Portuguese artist Pariz One claimed he also experienced discrimination early in his career. “This challenged me as a person and artist. With hard work, conversations, and big murals, I flip the coin and turn haters into admirers.” His optimistic attitude is echoed in other members, who mentioned that although they highlight injustice and problem areas, they also seek to celebrate “places that come close to realizing a more just world.” Kind of like mini-Nobel Peace Prizes.
Dershowitz admits it will take much more time and effort to establish real bridges between Israel and Indonesia. “One of our artists painted a mural across the street from our hotel in Yogyakarta and signed it ‘Artists 4 Israel.’ It was up for no more than three minutes before the hotel manager, obviously frightened, ran out and made us remove it.” They also painted over the word “Israel” with the word ‘NO.’ Dershowitz marveled that this happened in a tourist hot-spot and in a relatively tolerant area.
Terror over an image, an art show, or a mere word on a wall reveals the deep undercurrent of fear Indonesians have over their own Islamic radicals. Native artists partnering with the group experienced dangerous attacks as well, before the visit. In 2017, some A4I-related artists put up a gallery show about gender equality for women. Their gallery was attacked in the night and the space devastated. Next day, their landlord forced them to immediately vacate the premises over death threats he was receiving.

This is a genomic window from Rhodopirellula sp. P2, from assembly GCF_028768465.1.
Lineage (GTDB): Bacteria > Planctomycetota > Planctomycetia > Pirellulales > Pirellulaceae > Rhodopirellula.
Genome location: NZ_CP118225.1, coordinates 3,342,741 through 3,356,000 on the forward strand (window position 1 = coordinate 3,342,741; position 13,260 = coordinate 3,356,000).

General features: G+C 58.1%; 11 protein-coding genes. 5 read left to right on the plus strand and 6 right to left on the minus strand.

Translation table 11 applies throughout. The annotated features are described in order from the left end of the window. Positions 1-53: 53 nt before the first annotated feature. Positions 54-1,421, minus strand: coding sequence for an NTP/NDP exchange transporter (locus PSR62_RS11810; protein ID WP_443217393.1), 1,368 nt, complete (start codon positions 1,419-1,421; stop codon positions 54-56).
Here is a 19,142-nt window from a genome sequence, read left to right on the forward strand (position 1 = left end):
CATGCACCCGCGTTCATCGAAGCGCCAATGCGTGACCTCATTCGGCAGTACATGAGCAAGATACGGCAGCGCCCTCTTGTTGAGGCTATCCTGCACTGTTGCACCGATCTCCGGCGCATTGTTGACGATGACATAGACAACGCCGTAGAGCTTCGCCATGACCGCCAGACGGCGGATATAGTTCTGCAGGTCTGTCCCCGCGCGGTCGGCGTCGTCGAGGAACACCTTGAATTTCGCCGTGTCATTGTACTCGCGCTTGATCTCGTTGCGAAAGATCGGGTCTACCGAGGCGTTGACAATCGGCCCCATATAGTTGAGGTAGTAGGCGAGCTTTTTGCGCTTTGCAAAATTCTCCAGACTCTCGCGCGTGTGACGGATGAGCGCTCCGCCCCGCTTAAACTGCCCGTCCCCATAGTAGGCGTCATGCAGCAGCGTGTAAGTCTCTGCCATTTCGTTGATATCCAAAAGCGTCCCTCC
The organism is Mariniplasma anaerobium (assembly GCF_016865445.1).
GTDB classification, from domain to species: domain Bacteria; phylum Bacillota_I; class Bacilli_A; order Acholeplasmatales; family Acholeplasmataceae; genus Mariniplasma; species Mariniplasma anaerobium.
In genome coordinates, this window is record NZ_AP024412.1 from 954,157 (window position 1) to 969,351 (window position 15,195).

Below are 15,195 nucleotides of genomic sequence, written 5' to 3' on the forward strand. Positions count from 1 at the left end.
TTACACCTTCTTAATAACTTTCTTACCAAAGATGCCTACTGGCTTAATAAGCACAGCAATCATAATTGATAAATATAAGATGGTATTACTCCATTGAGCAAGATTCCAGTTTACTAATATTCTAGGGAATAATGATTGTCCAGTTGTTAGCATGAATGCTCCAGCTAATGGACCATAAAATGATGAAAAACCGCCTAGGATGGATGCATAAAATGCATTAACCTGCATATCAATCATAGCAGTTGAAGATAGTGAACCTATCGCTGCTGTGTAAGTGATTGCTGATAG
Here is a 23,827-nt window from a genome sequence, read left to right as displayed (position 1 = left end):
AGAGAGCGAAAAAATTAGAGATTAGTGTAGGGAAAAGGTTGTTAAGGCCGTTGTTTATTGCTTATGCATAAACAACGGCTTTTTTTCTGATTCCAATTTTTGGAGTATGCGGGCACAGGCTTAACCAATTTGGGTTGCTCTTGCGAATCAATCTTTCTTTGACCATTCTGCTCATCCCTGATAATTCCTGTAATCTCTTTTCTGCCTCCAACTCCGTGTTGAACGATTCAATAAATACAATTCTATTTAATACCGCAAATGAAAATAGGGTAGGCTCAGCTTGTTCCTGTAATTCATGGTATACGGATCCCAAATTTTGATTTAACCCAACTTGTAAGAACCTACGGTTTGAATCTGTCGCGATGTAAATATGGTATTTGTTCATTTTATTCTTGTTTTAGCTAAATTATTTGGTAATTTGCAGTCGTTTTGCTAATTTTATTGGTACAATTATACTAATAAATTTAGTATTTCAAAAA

This was exactly the type of fear and bigotry A4I artists hoped to fight, armed only with paint cans and good intentions. Spanish street-artist Muro sounded off on this: “Prejudices are all around us – breaking them is a job we all have to do. Working with Artist 4 Israel has opened my mind in many ways. Differences in culture and religion matter only so much, we all live in one world.”
Perhaps the best-known of Art 4 Israel’s works is their peripatetic, multi-media “Bomb Shelter Museum of Living History.” This fully immersive experience is an exact replica of bomb shelters in Israel, simulating attacks against Jews that are a common occurrence in Sderot, Ashdod or Ashkelon. Within a small portable room, artists and technicians recreate the “sights, sounds, smells and feel of an attack in terrifying detail.” This unimposing box has illuminated thousands of students over Hamas’ sponsored violence, as well as showing up in news pieces, and even making a stop at Art Basel, Miami.
These are SJWs with a righteous mission, and their forays are making inroads against anti-Semitism across the world. Art 4 Israel describes how reactions to art, color and healing are almost the same in every country, once they get past the politics: “Color changes the environment and gives people a sense of their own power to make other changes. In that way, Israel and Indonesia have more in common than anyone would expect.”
It would take some very impressive art indeed to convince Hamas and other terrorists to lay down their weapons. Is it possible that paintings and poetry can do this, or must it be the art of war?